the edges.

The colour is changeable, greenish or reddish,
mingled with silvery white. It is found in the
Swiss Alps, in Scotland near Portsoy, and in
many other primitive regions. Being of recent
observation, it is little known in books of mine-
ralogy. It may perhaps be the laminar steatite
of Wallerius, which he describes as of a grey
colour, and found at Norberg, Salberg, and Gar-
penberg in Sweden.

To this Mode may also be referred the follow- Taicpus slates

ot Saussure.

ing rocks, described by Saussure :

" The asbestiform steatite rested on a stone,
which Mr. Struve says had received from Wer-
ner the name of chlorite slate. But the speci-


mens before me are evidently of a composite

" We there see schistose parts of a greenish
grey, sparkling, which have the form of small
scales of chlorite; but these parts are very re-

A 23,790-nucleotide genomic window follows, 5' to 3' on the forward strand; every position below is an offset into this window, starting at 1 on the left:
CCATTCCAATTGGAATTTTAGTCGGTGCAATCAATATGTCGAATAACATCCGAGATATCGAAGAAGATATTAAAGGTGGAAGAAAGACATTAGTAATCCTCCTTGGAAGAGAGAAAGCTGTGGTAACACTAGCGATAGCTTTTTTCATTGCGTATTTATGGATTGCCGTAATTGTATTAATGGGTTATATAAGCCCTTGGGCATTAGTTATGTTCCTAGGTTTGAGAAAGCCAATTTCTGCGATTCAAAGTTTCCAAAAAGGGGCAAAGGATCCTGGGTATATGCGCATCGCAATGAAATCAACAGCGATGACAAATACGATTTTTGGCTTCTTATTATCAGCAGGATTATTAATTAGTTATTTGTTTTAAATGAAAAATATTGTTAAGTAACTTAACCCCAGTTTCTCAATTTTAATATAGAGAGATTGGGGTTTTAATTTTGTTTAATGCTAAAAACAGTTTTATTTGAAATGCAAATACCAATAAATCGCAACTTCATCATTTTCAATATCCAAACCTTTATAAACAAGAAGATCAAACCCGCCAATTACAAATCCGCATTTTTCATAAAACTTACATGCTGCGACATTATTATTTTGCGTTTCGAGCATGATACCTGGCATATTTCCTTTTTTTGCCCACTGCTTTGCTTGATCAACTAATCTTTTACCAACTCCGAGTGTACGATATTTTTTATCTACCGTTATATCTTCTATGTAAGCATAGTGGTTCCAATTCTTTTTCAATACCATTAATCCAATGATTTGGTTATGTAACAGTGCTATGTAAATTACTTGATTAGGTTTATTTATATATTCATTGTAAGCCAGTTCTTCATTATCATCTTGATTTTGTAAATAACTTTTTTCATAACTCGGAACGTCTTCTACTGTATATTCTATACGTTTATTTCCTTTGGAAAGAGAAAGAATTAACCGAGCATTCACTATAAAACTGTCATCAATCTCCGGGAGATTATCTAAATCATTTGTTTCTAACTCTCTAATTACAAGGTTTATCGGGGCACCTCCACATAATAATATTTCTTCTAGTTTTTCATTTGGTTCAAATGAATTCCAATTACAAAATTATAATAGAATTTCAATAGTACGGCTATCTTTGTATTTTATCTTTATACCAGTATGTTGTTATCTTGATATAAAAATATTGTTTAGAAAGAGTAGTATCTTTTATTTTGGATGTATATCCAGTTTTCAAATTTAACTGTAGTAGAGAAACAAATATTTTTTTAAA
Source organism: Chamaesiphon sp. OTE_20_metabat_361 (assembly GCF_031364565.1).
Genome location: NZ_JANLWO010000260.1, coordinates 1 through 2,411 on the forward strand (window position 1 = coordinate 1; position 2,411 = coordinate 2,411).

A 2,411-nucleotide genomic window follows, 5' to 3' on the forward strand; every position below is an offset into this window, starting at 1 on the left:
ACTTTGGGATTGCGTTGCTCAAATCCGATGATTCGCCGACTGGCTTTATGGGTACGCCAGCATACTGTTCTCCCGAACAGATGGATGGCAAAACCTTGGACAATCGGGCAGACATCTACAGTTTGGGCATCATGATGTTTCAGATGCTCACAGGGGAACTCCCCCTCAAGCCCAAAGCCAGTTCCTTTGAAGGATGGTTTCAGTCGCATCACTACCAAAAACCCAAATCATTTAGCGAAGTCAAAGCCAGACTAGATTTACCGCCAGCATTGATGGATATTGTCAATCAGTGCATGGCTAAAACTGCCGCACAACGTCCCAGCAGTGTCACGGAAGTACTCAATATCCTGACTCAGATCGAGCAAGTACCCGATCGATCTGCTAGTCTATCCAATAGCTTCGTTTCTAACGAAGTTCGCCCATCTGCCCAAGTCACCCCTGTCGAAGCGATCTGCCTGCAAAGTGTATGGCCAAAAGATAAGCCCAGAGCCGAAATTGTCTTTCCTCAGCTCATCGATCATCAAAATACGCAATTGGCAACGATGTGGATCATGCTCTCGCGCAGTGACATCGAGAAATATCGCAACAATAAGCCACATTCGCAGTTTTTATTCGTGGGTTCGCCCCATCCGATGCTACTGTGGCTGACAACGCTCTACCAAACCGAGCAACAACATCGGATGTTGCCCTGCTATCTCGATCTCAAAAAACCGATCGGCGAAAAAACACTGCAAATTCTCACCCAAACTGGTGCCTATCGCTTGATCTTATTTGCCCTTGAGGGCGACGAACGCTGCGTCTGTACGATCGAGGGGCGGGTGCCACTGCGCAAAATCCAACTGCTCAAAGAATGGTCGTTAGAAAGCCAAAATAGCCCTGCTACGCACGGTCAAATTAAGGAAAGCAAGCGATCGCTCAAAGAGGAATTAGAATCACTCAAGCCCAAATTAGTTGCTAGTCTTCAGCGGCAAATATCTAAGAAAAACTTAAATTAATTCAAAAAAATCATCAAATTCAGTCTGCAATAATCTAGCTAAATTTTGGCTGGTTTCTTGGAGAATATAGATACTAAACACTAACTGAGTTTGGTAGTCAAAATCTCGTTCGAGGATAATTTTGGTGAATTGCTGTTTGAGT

fractory, and do not yield the glass of chlorite.
They do not form the tenth part of the mass of
this rock, in which parts of real steatite, of a
greenish white, predominate, soft, translucent,
and perfectly characterised.

<f We besides find in this stone parts crystal-
lised in. little straight plates, rhomboidal, nearly
rectangular, of a greenish grey, extremely bril-
liant, almost of a metallic lustre, a little harder
than steatite in mass, but with a grey streak.
These plates lay on one another, and form in the
stone glistening spots of an irregular form, three
or four lines in diameter, and one or two in
thickness. Viewed with a microscope, the sepa-
rated plates appear transparent and colourless ;
but their reduplication renders them scarcely
translucent in mass. Under the blow-pipe they
show themselves very refractory ; they become
opake, and covered only on their edges with a
dark and brilliant am el. I cannot consider them
but as a species of rayonnant^ strahhtein, of Wer-
ner, much like that of 1437 3 though with some


" As then this schistus results from the assem-
blage of different stones, all of the talcous class,